Brooks Brothers Formally Files for Bankruptcy Protection

After more than 200 years in business, Brooks Brothers formally files for bankruptcy protection, the latest retailer to succumb to the coronavirus pandemic.
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After more than 200 years of dressing American office workers and prep-conscious North-Easterners, Brooks Brothers formally filed for bankruptcy protection on Wednesday, the latest retailer to succumb to the coronavirus pandemic and its impact on consumers’ shopping habits.

Owned by Italian businessman Claudio Del Vecchio, Brooks Brothers filed for bankruptcy protection in Wilmington, Del., on Wednesday. The filing had been anticipated following a warning last month that the company was considering closing its three U.S. factories.

Brooks Brothers joins a list of U.S. retailers who have been forced to seek relief from debtors amid the coronavirus pandemic and shutdown that has not only kept consumers out of its brick-and-mortar stores but also re-shaped shopping habits - away from less-essential goods like clothing and even further away from business and formal attire amid stay-at-home orders.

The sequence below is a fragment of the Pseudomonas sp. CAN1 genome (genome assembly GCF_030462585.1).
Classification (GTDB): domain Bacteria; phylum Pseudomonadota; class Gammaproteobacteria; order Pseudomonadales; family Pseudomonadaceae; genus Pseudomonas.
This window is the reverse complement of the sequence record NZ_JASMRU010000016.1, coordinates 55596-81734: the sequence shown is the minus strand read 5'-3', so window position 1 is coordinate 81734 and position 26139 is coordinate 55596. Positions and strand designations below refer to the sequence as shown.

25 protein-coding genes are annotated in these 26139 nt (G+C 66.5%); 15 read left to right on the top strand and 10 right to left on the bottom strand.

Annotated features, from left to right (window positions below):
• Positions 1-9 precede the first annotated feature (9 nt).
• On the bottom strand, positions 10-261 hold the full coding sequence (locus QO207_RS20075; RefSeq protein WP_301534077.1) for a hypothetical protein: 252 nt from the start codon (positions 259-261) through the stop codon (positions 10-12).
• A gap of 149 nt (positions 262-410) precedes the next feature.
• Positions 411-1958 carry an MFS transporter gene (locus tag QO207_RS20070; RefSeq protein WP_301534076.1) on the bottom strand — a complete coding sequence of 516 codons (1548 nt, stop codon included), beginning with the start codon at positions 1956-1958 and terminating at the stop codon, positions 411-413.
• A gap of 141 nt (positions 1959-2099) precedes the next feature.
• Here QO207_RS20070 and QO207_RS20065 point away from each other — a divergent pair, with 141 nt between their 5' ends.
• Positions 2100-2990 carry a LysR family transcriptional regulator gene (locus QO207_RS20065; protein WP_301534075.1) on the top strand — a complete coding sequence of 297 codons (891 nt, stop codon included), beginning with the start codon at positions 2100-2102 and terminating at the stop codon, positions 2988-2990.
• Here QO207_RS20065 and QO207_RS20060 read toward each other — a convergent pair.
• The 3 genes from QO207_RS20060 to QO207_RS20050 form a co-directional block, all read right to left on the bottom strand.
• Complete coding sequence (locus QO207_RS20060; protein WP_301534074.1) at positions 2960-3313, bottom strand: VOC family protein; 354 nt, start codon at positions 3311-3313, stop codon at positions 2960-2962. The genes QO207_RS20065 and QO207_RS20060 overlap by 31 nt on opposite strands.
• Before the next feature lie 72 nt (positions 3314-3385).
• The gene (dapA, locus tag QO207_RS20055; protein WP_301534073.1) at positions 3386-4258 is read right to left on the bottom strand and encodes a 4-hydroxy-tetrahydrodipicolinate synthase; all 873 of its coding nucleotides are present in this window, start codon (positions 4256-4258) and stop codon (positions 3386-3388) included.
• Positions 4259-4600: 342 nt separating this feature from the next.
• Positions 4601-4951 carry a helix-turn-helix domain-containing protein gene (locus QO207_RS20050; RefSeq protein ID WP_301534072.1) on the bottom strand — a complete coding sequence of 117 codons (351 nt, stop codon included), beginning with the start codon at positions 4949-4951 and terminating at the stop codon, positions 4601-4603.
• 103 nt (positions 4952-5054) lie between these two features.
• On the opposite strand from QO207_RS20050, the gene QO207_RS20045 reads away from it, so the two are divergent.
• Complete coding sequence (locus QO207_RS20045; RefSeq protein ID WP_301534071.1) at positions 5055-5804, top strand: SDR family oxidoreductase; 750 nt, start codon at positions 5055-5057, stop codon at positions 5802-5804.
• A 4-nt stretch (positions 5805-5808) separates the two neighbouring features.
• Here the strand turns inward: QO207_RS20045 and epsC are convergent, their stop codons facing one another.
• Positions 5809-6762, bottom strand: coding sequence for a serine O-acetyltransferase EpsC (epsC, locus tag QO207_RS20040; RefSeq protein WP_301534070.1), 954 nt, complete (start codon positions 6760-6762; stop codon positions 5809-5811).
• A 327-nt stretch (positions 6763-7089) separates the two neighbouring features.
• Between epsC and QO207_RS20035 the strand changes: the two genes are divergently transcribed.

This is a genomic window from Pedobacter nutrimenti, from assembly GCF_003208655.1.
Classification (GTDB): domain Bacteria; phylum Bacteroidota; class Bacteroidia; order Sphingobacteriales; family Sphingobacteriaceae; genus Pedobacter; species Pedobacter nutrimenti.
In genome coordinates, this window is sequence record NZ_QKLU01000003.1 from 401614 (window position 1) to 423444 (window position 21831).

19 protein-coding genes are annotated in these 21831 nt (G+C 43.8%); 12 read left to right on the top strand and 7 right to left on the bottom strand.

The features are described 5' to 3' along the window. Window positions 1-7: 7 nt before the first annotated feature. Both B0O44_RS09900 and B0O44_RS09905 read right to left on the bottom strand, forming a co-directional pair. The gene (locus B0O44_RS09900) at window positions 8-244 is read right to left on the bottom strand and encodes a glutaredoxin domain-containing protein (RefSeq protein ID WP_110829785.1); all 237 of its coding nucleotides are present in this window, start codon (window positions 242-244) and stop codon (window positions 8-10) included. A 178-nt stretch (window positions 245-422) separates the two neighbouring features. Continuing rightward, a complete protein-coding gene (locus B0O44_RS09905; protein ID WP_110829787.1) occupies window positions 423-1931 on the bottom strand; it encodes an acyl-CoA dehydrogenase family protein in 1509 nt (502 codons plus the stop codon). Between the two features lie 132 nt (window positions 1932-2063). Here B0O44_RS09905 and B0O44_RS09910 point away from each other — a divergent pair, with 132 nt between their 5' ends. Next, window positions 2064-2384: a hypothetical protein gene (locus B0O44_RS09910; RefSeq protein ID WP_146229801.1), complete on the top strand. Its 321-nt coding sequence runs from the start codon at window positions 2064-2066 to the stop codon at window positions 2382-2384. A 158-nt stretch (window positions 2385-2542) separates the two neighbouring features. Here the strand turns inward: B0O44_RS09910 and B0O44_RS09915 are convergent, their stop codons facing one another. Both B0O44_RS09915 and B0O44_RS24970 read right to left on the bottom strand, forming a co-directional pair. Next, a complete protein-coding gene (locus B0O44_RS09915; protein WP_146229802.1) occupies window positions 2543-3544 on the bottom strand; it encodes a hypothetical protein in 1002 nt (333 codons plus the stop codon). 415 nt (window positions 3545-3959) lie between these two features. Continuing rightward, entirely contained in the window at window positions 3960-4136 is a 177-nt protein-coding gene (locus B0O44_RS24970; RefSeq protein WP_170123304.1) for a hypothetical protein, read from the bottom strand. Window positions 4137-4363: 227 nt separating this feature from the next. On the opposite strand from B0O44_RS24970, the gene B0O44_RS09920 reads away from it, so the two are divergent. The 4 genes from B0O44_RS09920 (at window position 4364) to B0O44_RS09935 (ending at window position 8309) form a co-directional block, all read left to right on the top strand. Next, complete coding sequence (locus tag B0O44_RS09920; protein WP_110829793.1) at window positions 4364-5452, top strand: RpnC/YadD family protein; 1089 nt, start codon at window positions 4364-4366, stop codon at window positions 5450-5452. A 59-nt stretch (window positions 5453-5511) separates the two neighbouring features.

Neiman Marcus, J.Crew, and J.C. Penney  (JCP) - Get Report have also filed for bankruptcy protection since mid-March alongside other non-retail companies including Hertz Global Holdings  (HTZ) - Get Report and Chesapeake Energy  (CHK) - Get Report.

Brooks Brothers said it has secured a $75 million debtor-in-possession loan from WHP Global, according to The Wall Street Journal. WHP, backed by Oaktree Capital and Blackrock, is a brand-management firm that owns the Anne Klein and Joseph Abboud apparel brands.

Brooks Brothers is expected to attract buyers, according to people familiar with the situation. Authentic Brands Group LLC, a licensing company that owns the Barneys New York and Sports Illustrated names, is a potential suitor, the Journal said.

Founded in 1818, Brooks Brothers pioneered ready-made suits as well as the first button-down-collar shirt, an idea gleaned from the founder's grandson who noticed that English Polo players’ collars didn’t flap in the wind when they were riding because they were buttoned down.